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Letters: LIRR disability fraud is maddening

Joseph Rutigliano, a retired LIRR employee, exits federal

Joseph Rutigliano, a retired LIRR employee, exits federal court in Manhattan. Rutigliano was one of 10 people arrested by federal agents in connection with a $300 million scheme to defraud the Long Island Rail Road on disability claims. (Oct. 27, 2011) Credit: Patrick McCarthy

Does anyone wonder why the cost to travel on the Long Island Rail Road is so high? ["Feds allege: Great train robbery: Long-running fraud allegedly produced hundreds of phony disability claims," News, Oct. 28]. I feel we should make these fraud mongers pay back every cent to the LIRR (and to the riders who overpay because of their fraud).

Maybe the rate hikes would not be so extreme or so frequent. If found guilty, these suspects' pensions should be revoked as well, and they should try to live on Social Security like the rest of us. Why not make them sell their vacation homes and relinquish their golf club memberships to pay back some of their ill-gotten gains?

Susan B. Lyons, Freeport
 

I'm so glad that the net was finally cast on LIRR pension thieves. I hope they have to start worrying about finances as I do every day, thinking about paying for my kids' college educations.

They got relieved of that stress for many years while I sweated and was delayed for so many hours on their brutally ineffective railroad. If the punishment should fit the crime, I say make them commute into the city every day for the next 10 years.

Kevin H. Fox, Jericho
 

Thank you, Newsday, for covering the massive LIRR fraud. Please stay on top of this with frequent updates, and lots of pictures of the people who thought they could claim disability and bilk us out of millions for years.

Peter LaMassa, Massapequa Park
 

Workers who knowingly filed false disability claims should go to jail. At the very least, they should have to give back every penny that they received, with interest.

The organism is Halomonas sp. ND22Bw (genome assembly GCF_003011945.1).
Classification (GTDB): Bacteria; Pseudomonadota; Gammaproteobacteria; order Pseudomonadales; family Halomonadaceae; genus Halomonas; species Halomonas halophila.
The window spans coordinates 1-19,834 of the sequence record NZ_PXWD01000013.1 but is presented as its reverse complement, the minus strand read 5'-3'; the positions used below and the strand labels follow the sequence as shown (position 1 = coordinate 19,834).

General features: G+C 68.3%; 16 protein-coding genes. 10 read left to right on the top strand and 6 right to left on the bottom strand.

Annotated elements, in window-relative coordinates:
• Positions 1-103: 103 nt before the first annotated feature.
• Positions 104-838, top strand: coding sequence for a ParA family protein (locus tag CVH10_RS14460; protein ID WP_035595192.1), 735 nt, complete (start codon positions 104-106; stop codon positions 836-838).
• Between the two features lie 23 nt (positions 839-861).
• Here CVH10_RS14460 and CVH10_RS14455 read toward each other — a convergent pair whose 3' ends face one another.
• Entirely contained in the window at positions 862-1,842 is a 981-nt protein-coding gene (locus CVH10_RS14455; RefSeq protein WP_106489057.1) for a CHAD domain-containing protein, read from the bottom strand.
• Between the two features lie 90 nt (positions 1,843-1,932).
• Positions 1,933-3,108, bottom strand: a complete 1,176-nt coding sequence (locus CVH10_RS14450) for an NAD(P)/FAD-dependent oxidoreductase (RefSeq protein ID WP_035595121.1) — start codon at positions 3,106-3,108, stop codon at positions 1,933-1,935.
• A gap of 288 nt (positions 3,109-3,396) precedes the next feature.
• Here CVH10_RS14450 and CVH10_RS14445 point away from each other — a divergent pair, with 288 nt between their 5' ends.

Michael Franklin, Jericho
 

This gravy train is only temporarily derailed. It will be back even bigger, because there is almost an envious willingness to jump on the gravy train, for the amounts of money these people have stolen from the government. Wait a minute, that's us.

This is the club: the unions and the municipal organizations that make this business as usual. They will tell you they earned it, they deserve it and people like me are just envious that we don't have that special brotherhood to cash in on. No, I am just tired of paying for everyone else's jackpot hit, in amounts that are very close to hitting the lottery.

This happens in every municipal job. You name the job, and you can find business-as-usual planning, two to three years before retirement, to pump up overtime so the last years' total inflates by 30 percent or more, robbing the public again and again in complete arrogance.

To add insult to injury, retired public employees generally do not pay state taxes on their pensions.

Nick Giroffi, Hicksville
 

Perhaps once we prosecute and recover some of those millions of dollars, plus the millions the suspects are set to fraudulently collect in the future, we'll be able to reduce LIRR fares and perhaps even upgrade service. Maybe a few signals could be upgraded so that they don't malfunction when somebody sneezes on them!

Bob Schwartz, Ronkonkoma

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